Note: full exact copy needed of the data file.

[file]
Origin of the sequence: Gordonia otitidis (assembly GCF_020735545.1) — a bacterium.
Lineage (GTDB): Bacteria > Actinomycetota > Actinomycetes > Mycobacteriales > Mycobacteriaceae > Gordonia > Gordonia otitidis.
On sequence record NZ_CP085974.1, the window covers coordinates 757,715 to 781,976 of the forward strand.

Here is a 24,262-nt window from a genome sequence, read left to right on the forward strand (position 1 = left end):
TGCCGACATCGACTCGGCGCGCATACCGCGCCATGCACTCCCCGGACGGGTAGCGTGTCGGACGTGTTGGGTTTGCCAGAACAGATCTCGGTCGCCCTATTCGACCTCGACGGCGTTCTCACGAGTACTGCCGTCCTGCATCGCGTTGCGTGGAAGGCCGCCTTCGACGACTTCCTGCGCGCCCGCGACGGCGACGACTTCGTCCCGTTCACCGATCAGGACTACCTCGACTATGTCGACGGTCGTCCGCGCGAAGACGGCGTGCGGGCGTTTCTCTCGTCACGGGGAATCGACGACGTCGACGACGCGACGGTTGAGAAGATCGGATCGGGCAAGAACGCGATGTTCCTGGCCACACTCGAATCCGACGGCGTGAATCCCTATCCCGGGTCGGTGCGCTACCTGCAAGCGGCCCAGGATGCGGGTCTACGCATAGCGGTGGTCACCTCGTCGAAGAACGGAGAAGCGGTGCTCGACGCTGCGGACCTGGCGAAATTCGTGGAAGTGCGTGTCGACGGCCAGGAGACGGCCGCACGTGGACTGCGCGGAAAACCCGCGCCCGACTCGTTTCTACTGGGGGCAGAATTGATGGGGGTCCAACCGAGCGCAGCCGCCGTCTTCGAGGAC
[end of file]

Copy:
Origin of the sequence: Gordonia otitidis (assembly GCF_020735545.1) — a bacterium.
Lineage (GTDB): Bacteria > Actinomycetota > Actinomycetes > Mycobacteriales > Mycobacteriaceae > Gordonia > Gordonia otitidis.
On sequence record NZ_CP085974.1, the window covers coordinates 757,715 to 781,976 of the forward strand.

Here is a 24,262-nt window from a genome sequence, read left to right on the forward strand (position 1 = left end):
TGCCGACATCGACTCGGCGCGCATACCGCGCCATGCACTCCCCGGACGGGTAGCGTGTCGGACGTGTTGGGTTTGCCAGAACAGATCTCGGTCGCCCTATTCGACCTCGACGGCGTTCTCACGAGTACTGCCGTCCTGCATCGCGTTGCGTGGAAGGCCGCCTTCGACGACTTCCTGCGCGCCCGCGACGGCGACGACTTCGTCCCGTTCACCGATCAGGACTACCTCGACTATGTCGACGGTCGTCCGCGCGAAGACGGCGTGCGGGCGTTTCTCTCGTCACGGGGAATCGACGACGTCGACGACGCGACGGTTGAGAAGATCGGATCGGGCAAGAACGCGATGTTCCTGGCCACACTCGAATCCGACGGCGTGAATCCCTATCCCGGGTCGGTGCGCTACCTGCAAGCGGCCCAGGATGCGGGTCTACGCATAGCGGTGGTCACCTCGTCGAAGAACGGAGAAGCGGTGCTCGACGCTGCGGACCTGGCGAAATTCGTGGAAGTGCGTGTCGACGGCCAGGAGACGGCCGCACGTGGACTGCGCGGAAAACCCGCGCCCGACTCGTTTCTACTGGGGGCAGAATTGATGGGGGTCCAACCGAGCGCAGCCGCCGTCTTCGAGGAC